Ei läsnäoloa, kiitos! Ahdistuksesta, uupumuksesta ja kapitalismista [No presence, thanks! On anxiety, exhaustion and capitalism] (2019) Laura Hautsalo. A nice text which (among other things) exposes that mainstream media maintains a black-market for depression survival and burnout recovery stories. These black-markets feed the neoliberal narrative, that we can overcome structural injustices by freeing our minds. Hautsalo refers to Rosi Braidottis 2019 talk Necropolitics and ways of Dying (which I’m looking forward to listening). The text fits well with Kaino Wennerstrands lates Tarjoilija, festivaalissani on liikaa teoksia [Waiter, there are too many artworks in my festival]. Wennerstrand argues that some artists and festivals are producing artworks merely to appear busy and that this extensive programming makes enjoying art difficult. He also urges artists to join artists unions to combat precarisation.

20190323

Visited Performance and Feminism seminar at TeaK. I went particularly for Marina Valle Noronha’s and Kaino Wennerstrand’s Performing professionalism: Why do we travel for art and what does it do to us? talk but stayed for Lim Paik Yins movie and Minna Harris presentation about time. The three presentations formed a loose arch, which dealt with ecology and challenges caused by development. The Performing professionalism… was a performance. The stylish duo played a prerecorded sound piece while sitting confidently in front of the crowd. I interpreted the presentation as an attempt to problematize the image of the contemporary creative (art) professional, whose relevance is measured by the amount their international flights and prestige appetites, which attempt to transcendent the limits of bourgeoisie taste (and end up being mega-bourgeoisie).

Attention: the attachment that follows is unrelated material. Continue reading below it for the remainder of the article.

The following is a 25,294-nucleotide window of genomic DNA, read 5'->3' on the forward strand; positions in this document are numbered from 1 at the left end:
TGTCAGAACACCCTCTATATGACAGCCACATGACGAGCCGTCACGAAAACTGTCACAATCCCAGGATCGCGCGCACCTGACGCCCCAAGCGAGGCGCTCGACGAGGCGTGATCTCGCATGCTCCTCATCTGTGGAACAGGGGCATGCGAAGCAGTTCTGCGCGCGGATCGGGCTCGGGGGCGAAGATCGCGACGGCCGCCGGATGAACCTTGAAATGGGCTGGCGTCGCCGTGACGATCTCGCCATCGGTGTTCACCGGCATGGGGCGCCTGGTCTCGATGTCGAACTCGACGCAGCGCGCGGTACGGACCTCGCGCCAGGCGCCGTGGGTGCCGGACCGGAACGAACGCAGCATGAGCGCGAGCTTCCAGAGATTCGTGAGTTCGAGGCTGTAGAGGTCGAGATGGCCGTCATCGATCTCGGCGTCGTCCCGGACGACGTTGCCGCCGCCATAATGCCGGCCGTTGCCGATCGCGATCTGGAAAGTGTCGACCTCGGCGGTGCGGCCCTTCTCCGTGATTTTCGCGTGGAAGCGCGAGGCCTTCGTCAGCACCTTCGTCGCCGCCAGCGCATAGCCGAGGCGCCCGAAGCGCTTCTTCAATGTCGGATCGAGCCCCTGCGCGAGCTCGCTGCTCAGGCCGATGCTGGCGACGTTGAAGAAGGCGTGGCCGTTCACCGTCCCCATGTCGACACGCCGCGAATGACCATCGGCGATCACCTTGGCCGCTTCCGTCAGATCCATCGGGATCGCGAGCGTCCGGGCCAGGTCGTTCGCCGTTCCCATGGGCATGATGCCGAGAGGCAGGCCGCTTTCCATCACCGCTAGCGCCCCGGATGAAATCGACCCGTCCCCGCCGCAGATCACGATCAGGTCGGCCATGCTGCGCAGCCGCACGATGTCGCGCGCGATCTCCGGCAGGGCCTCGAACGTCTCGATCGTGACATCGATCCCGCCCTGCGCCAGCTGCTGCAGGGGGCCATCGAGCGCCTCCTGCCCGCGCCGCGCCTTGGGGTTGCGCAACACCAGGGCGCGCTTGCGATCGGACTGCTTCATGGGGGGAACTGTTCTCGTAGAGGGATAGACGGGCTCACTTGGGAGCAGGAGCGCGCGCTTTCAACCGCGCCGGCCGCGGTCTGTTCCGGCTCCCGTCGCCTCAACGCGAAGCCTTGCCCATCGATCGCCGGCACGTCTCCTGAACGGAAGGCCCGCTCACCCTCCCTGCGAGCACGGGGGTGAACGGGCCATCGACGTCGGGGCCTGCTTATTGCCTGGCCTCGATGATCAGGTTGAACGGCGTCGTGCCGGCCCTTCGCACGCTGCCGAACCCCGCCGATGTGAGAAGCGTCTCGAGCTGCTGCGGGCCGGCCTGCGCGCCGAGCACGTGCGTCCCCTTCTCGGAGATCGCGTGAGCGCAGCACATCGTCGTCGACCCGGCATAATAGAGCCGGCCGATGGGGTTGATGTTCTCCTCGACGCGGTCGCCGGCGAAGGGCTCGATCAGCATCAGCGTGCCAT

Yins movie IN[formal] INTERchange (2018) offered a good contrast to the critique. She had conducted interviews (video-voip) with various amateur(?) practitioners of performance art in the Southeast Asian region. The performers talked candidly about their relationship to performance art while engaging in various joined performances (or performance exercises) with each other and the Yin. The film was appealing because it used low-key/accessible esthetics and utilized consumer services (such as Skype) for artistic research. It reminded me that there are global alternatives and strategies that work against the performance of professionalism.